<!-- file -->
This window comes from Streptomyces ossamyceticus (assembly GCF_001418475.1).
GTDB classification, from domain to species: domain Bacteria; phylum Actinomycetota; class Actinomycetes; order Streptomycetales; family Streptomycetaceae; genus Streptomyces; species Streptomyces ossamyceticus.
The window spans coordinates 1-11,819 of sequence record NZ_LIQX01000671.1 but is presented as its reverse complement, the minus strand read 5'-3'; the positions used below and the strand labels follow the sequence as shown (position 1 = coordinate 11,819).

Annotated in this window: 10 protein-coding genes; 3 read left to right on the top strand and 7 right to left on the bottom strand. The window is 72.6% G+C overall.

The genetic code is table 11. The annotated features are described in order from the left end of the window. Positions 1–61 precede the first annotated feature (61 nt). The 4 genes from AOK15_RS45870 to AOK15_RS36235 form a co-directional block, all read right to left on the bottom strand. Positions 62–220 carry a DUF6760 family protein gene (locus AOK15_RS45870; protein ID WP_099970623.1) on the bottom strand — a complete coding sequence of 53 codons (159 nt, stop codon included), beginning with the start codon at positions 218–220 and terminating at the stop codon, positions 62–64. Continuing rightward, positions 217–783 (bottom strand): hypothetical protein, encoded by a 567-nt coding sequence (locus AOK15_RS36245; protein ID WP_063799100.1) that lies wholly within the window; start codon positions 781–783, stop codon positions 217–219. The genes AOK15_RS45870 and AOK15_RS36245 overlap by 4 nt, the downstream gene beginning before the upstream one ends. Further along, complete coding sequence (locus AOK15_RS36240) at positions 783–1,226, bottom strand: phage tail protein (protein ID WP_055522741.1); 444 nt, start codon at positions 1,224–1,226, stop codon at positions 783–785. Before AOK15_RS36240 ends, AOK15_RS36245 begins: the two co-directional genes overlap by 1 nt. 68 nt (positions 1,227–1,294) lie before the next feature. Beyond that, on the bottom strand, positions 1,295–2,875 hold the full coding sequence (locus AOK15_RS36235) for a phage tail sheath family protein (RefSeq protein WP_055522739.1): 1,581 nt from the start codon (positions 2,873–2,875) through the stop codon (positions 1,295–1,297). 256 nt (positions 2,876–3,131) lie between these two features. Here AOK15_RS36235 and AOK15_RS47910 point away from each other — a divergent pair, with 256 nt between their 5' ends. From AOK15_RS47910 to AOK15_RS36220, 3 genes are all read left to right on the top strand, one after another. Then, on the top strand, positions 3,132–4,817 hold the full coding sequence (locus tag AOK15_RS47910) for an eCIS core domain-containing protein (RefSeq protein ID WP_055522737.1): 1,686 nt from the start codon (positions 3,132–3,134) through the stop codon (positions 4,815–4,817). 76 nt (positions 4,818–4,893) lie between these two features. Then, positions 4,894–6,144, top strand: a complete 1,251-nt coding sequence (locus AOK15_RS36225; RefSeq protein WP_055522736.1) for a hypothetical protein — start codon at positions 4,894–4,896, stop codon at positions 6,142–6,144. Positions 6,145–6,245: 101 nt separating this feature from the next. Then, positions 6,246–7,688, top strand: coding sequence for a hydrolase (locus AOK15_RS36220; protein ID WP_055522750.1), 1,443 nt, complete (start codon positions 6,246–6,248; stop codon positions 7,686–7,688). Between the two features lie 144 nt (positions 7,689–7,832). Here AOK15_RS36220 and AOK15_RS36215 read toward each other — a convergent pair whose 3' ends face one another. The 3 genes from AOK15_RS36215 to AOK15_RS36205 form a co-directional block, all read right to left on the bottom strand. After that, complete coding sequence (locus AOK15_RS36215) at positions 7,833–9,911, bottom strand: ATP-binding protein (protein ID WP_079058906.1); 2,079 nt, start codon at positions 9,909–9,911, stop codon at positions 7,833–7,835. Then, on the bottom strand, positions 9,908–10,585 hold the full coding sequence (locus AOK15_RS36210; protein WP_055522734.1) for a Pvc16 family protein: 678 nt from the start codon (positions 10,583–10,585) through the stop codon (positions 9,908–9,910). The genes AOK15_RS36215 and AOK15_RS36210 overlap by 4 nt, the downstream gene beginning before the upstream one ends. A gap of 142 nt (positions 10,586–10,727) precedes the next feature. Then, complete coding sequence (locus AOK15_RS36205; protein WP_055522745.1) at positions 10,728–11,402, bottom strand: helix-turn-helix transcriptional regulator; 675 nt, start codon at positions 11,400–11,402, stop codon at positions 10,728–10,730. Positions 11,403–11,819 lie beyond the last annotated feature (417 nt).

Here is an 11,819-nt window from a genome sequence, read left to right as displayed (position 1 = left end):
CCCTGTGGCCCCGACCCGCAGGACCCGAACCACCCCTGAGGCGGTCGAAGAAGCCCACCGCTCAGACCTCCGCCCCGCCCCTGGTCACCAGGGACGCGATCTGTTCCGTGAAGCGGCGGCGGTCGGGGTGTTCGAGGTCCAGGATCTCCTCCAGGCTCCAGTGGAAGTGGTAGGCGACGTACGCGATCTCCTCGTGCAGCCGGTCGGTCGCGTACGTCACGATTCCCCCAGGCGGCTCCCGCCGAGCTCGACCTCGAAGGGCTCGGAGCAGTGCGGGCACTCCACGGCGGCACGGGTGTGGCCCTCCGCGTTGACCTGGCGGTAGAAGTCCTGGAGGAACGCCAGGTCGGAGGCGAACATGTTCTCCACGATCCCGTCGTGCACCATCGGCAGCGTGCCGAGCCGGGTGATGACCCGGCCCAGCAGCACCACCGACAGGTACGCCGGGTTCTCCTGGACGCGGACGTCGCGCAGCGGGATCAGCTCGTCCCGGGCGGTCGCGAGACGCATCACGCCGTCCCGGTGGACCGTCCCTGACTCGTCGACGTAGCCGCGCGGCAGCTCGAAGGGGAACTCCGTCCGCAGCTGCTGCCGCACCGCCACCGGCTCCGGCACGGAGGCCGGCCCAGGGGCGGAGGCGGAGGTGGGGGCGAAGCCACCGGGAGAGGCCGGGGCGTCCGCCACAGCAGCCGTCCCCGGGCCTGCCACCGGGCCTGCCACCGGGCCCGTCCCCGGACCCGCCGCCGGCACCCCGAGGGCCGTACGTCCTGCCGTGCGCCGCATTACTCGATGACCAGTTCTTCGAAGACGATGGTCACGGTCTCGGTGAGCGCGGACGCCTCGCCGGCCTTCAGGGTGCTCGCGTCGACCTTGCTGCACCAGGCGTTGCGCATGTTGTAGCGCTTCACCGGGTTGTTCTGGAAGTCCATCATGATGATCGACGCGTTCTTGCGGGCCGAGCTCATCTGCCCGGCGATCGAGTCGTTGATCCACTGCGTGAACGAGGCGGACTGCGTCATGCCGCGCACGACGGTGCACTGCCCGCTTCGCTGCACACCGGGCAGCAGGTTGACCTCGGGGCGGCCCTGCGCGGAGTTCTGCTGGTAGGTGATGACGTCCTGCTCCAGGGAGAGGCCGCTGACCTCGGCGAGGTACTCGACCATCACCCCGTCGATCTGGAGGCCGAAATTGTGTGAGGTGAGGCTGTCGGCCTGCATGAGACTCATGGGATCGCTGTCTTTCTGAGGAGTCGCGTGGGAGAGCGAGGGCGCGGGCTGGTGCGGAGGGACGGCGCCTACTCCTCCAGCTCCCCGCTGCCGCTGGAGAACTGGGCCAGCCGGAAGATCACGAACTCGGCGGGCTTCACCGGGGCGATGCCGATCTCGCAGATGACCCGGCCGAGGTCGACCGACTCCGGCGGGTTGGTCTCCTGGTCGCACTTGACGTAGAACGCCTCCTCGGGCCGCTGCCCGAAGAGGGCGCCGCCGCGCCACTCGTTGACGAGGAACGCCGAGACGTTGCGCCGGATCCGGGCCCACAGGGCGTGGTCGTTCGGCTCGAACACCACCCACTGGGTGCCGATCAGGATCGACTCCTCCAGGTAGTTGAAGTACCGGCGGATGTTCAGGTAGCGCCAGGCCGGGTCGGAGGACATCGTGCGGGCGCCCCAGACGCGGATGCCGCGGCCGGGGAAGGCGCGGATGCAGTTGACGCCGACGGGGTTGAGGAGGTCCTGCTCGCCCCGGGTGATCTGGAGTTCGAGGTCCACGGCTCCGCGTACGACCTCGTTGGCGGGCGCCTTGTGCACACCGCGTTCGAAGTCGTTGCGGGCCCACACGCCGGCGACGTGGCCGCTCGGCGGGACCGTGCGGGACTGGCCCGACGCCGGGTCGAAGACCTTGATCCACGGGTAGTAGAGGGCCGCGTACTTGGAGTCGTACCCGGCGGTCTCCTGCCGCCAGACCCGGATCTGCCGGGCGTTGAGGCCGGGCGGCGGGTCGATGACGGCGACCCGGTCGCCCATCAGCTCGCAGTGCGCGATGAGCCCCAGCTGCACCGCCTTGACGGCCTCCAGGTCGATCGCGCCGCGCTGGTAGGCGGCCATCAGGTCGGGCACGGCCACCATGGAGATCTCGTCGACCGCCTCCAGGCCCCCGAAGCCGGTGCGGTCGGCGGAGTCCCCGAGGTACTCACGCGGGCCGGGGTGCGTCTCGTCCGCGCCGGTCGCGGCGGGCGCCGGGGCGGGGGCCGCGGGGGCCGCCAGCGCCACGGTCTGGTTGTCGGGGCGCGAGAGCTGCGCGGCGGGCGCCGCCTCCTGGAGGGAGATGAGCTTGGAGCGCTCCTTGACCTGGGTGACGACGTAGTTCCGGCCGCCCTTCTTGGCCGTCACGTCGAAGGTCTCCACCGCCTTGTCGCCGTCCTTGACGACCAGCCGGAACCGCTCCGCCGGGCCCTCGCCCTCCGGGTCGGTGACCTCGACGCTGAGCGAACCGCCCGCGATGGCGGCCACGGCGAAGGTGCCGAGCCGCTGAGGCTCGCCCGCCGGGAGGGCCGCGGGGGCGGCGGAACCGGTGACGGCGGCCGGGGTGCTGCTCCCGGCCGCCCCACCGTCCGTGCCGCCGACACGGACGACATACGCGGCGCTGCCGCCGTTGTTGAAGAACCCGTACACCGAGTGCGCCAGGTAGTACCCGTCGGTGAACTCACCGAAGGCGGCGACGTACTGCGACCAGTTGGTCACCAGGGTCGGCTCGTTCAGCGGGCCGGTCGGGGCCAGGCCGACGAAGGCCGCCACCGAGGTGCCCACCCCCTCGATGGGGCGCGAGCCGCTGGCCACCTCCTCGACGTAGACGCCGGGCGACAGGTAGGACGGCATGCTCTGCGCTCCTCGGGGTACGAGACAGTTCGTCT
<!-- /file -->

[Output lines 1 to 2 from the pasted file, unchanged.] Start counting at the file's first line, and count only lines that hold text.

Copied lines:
This window comes from Streptomyces ossamyceticus (assembly GCF_001418475.1).
GTDB classification, from domain to species: domain Bacteria; phylum Actinomycetota; class Actinomycetes; order Streptomycetales; family Streptomycetaceae; genus Streptomyces; species Streptomyces ossamyceticus.